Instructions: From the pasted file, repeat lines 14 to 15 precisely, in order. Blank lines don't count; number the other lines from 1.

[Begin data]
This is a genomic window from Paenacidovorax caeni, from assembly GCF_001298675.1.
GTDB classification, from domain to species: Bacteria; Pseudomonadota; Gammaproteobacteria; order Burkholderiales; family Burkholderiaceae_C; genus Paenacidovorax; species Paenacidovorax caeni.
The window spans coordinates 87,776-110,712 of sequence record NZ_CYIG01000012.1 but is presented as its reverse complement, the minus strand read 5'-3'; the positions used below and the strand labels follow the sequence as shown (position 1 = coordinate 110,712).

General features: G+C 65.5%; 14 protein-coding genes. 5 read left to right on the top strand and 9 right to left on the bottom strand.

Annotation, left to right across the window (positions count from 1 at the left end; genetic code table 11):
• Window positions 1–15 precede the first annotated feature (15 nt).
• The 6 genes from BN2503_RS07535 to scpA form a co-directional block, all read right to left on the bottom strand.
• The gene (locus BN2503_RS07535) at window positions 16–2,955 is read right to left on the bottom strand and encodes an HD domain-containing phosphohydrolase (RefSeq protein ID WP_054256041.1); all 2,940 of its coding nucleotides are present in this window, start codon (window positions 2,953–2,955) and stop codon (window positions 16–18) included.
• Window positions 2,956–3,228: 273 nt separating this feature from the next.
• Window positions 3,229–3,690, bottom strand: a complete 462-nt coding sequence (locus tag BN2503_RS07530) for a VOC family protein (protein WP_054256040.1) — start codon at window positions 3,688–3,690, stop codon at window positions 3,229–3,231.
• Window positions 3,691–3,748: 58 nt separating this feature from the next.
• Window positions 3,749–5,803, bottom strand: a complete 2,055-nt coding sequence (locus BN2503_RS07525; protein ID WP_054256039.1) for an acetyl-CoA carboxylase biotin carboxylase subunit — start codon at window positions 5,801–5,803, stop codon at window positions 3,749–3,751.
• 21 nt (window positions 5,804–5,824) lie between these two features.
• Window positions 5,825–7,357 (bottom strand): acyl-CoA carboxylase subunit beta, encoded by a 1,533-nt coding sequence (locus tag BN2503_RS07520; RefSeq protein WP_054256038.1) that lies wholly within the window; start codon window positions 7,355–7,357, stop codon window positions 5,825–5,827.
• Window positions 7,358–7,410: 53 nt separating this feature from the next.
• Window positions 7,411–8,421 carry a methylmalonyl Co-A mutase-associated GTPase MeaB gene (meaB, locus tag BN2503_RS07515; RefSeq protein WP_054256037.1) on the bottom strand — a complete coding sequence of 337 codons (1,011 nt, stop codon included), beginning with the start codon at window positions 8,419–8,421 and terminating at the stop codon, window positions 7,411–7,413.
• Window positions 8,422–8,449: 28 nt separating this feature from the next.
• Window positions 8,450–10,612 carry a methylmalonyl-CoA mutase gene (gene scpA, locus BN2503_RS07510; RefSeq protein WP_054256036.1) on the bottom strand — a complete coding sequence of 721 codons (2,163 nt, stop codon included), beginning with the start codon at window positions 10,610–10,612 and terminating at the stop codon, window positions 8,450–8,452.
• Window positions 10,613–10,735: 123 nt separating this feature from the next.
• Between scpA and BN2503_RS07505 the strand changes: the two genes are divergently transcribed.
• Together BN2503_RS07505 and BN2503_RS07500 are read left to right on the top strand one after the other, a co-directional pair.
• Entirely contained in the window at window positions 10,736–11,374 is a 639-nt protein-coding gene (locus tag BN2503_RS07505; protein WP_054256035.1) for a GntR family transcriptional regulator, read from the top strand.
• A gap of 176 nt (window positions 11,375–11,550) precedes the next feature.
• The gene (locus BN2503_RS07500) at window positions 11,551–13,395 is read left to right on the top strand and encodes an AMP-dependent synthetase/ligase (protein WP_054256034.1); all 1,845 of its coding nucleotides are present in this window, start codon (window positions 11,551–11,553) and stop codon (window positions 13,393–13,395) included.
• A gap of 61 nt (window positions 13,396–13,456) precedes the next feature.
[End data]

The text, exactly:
• Window positions 5,825–7,357 (bottom strand): acyl-CoA carboxylase subunit beta, encoded by a 1,533-nt coding sequence (locus tag BN2503_RS07520; RefSeq protein WP_054256038.1) that lies wholly within the window; start codon window positions 7,355–7,357, stop codon window positions 5,825–5,827.
• Window positions 7,358–7,410: 53 nt separating this feature from the next.